Food brought Orange High School alumna Jessica Fechtor back from the brink. At 28, she suffered a sudden brain aneurysm while running on a treadmill. After numerous surgeries, she was nursed back to health through cooking — a process she explores in her New York Times best-selling memoir, Stir: My Broken Brain and the Meals that Brought Me Home (Avery, $25.95), which mixes in 27 recipes. She reflects on her journey ahead of Nov. 9 and 10 appearances at the Cuyahoga County Public Library's Parma-Snow and Orange branches.
Something that's really challenging about being ill for so long is the way that it robs you of your generosity. It's really hard to be the taker from all of your family, all of your friends — everybody who wants to help.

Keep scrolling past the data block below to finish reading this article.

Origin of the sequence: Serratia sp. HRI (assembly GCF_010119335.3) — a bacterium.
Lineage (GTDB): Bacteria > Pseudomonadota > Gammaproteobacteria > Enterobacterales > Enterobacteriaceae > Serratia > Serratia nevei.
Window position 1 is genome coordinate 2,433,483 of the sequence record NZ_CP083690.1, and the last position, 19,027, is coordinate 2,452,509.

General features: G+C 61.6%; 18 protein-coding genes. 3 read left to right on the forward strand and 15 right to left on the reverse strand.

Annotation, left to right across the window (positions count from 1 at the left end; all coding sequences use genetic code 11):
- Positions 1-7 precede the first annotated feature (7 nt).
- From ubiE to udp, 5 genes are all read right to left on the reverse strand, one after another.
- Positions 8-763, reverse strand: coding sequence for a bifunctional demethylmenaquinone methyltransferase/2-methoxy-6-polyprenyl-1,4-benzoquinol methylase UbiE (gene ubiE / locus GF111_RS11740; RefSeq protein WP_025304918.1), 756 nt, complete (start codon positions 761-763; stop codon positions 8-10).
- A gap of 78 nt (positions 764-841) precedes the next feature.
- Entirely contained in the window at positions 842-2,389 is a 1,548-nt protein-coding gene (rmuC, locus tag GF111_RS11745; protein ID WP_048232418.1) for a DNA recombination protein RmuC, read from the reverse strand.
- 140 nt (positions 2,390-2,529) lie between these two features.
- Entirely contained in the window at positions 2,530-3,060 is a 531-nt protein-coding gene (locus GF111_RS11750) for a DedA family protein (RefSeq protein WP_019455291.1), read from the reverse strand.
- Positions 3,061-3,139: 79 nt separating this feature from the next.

I realized when I was writing [the book], baking is by definition an act of generosity. If you have enough butter, flour and eggs to bake, you have more than enough food. You have more than you need for just you. I don't care how big your sweet tooth is, you can't eat that entire cake by yourself, and you can't eat all those cookies for yourself. You bake to share.
The reason that baking felt so powerful was it allowed me to feel generous again and to be generous is to be free. You're free from the narrowness of having to think about only yourself, which is what happens when you're sick.
Then there were the visceral things. Being so sick, almost dying at 28, it totally rocks you. It rocks your sense of who you are, of life and death, relationships, parents, siblings, friends. Food, because it was always there, it was just something that could help me hang on. — as told to Sheehan Hannan